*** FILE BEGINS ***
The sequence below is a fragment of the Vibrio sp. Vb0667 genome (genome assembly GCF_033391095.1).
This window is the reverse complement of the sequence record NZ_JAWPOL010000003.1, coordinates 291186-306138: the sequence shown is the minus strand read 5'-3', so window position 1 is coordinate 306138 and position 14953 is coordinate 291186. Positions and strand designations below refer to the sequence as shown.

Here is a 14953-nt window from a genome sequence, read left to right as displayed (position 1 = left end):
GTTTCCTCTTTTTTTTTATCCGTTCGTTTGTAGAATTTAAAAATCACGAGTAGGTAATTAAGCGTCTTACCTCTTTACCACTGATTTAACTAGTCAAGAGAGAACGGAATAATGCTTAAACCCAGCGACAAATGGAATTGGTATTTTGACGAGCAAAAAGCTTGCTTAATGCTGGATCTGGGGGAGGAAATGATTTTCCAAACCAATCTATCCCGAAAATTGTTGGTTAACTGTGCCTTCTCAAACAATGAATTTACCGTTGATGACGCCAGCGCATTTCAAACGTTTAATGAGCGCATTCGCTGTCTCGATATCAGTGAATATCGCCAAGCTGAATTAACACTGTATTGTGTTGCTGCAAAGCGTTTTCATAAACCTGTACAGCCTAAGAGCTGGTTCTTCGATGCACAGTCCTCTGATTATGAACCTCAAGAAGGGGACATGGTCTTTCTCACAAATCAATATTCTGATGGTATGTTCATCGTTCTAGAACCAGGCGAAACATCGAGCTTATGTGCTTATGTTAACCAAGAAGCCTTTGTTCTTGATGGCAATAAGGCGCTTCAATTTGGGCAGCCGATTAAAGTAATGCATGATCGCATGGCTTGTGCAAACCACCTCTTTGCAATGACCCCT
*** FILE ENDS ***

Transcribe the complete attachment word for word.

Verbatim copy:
The sequence below is a fragment of the Vibrio sp. Vb0667 genome (genome assembly GCF_033391095.1).
This window is the reverse complement of the sequence record NZ_JAWPOL010000003.1, coordinates 291186-306138: the sequence shown is the minus strand read 5'-3', so window position 1 is coordinate 306138 and position 14953 is coordinate 291186. Positions and strand designations below refer to the sequence as shown.

Here is a 14953-nt window from a genome sequence, read left to right as displayed (position 1 = left end):
GTTTCCTCTTTTTTTTTATCCGTTCGTTTGTAGAATTTAAAAATCACGAGTAGGTAATTAAGCGTCTTACCTCTTTACCACTGATTTAACTAGTCAAGAGAGAACGGAATAATGCTTAAACCCAGCGACAAATGGAATTGGTATTTTGACGAGCAAAAAGCTTGCTTAATGCTGGATCTGGGGGAGGAAATGATTTTCCAAACCAATCTATCCCGAAAATTGTTGGTTAACTGTGCCTTCTCAAACAATGAATTTACCGTTGATGACGCCAGCGCATTTCAAACGTTTAATGAGCGCATTCGCTGTCTCGATATCAGTGAATATCGCCAAGCTGAATTAACACTGTATTGTGTTGCTGCAAAGCGTTTTCATAAACCTGTACAGCCTAAGAGCTGGTTCTTCGATGCACAGTCCTCTGATTATGAACCTCAAGAAGGGGACATGGTCTTTCTCACAAATCAATATTCTGATGGTATGTTCATCGTTCTAGAACCAGGCGAAACATCGAGCTTATGTGCTTATGTTAACCAAGAAGCCTTTGTTCTTGATGGCAATAAGGCGCTTCAATTTGGGCAGCCGATTAAAGTAATGCATGATCGCATGGCTTGTGCAAACCACCTCTTTGCAATGACCCCT